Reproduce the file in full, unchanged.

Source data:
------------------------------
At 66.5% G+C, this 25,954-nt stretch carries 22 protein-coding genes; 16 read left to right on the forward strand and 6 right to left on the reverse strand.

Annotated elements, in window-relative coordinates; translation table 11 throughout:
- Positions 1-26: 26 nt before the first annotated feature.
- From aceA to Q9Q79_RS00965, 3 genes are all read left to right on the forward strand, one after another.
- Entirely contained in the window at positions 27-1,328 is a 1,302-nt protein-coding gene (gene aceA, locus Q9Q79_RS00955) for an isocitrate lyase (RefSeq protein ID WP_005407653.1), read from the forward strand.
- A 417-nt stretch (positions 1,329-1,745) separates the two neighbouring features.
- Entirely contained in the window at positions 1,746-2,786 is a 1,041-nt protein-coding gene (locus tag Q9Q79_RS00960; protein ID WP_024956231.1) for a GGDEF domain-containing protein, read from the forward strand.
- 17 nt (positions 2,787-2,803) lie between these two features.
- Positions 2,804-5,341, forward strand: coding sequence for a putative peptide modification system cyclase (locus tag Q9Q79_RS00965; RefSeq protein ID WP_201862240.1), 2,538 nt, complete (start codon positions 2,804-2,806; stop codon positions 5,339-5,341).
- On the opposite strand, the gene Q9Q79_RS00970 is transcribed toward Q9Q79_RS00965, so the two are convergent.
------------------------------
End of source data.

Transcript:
At 66.5% G+C, this 25,954-nt stretch carries 22 protein-coding genes; 16 read left to right on the forward strand and 6 right to left on the reverse strand.

Annotated elements, in window-relative coordinates; translation table 11 throughout:
- Positions 1-26: 26 nt before the first annotated feature.
- From aceA to Q9Q79_RS00965, 3 genes are all read left to right on the forward strand, one after another.
- Entirely contained in the window at positions 27-1,328 is a 1,302-nt protein-coding gene (gene aceA, locus Q9Q79_RS00955) for an isocitrate lyase (RefSeq protein ID WP_005407653.1), read from the forward strand.
- A 417-nt stretch (positions 1,329-1,745) separates the two neighbouring features.
- Entirely contained in the window at positions 1,746-2,786 is a 1,041-nt protein-coding gene (locus tag Q9Q79_RS00960; protein ID WP_024956231.1) for a GGDEF domain-containing protein, read from the forward strand.
- 17 nt (positions 2,787-2,803) lie between these two features.
- Positions 2,804-5,341, forward strand: coding sequence for a putative peptide modification system cyclase (locus tag Q9Q79_RS00965; RefSeq protein ID WP_201862240.1), 2,538 nt, complete (start codon positions 2,804-2,806; stop codon positions 5,339-5,341).
- On the opposite strand, the gene Q9Q79_RS00970 is transcribed toward Q9Q79_RS00965, so the two are convergent.